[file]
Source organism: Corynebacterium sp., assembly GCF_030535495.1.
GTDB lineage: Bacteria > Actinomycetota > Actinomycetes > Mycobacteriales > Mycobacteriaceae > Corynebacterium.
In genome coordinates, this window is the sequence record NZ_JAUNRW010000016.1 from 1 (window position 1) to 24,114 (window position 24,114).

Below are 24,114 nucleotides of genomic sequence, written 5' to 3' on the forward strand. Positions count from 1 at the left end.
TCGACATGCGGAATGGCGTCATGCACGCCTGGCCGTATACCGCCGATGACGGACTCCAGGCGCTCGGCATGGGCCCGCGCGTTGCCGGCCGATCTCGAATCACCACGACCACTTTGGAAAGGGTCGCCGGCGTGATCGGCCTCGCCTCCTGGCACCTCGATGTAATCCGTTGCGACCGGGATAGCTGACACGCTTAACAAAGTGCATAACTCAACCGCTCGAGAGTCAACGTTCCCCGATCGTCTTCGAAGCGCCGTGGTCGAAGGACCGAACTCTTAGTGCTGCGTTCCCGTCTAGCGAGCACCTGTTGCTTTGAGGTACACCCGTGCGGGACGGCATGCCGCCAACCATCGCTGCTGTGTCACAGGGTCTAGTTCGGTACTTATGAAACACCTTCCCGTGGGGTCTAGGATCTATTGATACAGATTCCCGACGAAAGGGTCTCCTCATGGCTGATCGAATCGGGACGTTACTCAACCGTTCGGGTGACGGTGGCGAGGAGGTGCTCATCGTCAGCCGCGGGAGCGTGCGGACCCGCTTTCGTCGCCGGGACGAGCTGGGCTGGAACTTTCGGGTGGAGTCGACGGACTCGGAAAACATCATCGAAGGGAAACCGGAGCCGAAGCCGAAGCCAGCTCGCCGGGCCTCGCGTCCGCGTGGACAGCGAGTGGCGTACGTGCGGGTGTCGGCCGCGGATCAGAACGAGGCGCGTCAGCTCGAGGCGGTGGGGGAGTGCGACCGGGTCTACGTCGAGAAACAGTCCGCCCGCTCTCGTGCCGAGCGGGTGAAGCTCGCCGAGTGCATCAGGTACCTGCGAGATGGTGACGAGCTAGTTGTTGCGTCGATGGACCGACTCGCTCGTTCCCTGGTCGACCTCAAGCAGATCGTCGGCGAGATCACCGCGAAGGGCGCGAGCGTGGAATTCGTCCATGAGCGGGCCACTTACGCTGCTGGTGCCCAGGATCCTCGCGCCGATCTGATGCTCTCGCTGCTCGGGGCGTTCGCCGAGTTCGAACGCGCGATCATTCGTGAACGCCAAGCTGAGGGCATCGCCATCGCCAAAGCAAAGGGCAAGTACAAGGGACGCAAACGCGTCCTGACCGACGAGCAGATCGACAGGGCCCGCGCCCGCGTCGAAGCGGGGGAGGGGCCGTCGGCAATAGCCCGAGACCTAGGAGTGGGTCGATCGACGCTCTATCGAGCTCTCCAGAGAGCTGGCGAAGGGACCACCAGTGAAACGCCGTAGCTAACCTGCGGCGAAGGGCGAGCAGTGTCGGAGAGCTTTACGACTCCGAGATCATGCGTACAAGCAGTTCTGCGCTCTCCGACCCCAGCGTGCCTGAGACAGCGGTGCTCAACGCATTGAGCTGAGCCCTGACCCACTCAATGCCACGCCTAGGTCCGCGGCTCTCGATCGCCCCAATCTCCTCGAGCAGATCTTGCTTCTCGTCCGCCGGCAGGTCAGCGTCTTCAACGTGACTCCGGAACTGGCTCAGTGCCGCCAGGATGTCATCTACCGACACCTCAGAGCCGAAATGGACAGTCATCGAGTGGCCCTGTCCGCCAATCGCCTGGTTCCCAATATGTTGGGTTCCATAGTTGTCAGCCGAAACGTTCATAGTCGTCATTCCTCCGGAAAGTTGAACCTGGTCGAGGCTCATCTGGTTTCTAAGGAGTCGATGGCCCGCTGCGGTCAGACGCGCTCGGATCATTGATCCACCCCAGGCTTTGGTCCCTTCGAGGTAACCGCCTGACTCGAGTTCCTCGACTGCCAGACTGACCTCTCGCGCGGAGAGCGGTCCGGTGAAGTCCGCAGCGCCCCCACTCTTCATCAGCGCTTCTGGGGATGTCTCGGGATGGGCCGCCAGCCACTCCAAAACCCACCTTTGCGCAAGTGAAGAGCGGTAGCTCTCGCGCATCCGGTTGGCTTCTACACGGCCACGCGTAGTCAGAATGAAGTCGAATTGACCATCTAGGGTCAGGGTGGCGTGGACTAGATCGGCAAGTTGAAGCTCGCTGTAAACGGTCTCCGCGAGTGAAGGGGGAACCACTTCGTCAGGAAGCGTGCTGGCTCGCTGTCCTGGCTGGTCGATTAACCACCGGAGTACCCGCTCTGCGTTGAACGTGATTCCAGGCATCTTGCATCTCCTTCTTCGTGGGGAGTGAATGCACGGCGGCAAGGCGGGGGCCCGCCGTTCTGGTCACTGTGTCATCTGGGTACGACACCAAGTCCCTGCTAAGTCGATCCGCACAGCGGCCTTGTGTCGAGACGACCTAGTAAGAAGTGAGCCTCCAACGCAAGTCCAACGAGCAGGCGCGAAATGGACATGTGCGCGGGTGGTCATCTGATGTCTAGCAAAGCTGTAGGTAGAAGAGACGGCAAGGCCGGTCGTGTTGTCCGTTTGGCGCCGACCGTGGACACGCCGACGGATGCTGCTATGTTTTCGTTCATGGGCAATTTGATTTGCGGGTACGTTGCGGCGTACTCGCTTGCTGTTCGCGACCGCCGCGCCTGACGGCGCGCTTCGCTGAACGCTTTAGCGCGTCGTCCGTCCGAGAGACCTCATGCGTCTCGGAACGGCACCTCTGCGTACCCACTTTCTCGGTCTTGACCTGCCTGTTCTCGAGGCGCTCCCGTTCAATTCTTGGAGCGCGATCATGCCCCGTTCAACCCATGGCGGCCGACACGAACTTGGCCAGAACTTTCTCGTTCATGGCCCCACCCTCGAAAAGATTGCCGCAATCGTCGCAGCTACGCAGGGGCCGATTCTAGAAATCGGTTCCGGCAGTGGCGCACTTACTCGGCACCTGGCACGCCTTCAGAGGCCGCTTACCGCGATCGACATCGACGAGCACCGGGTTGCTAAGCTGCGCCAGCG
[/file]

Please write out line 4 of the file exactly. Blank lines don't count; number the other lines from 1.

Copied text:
Below are 24,114 nucleotides of genomic sequence, written 5' to 3' on the forward strand. Positions count from 1 at the left end.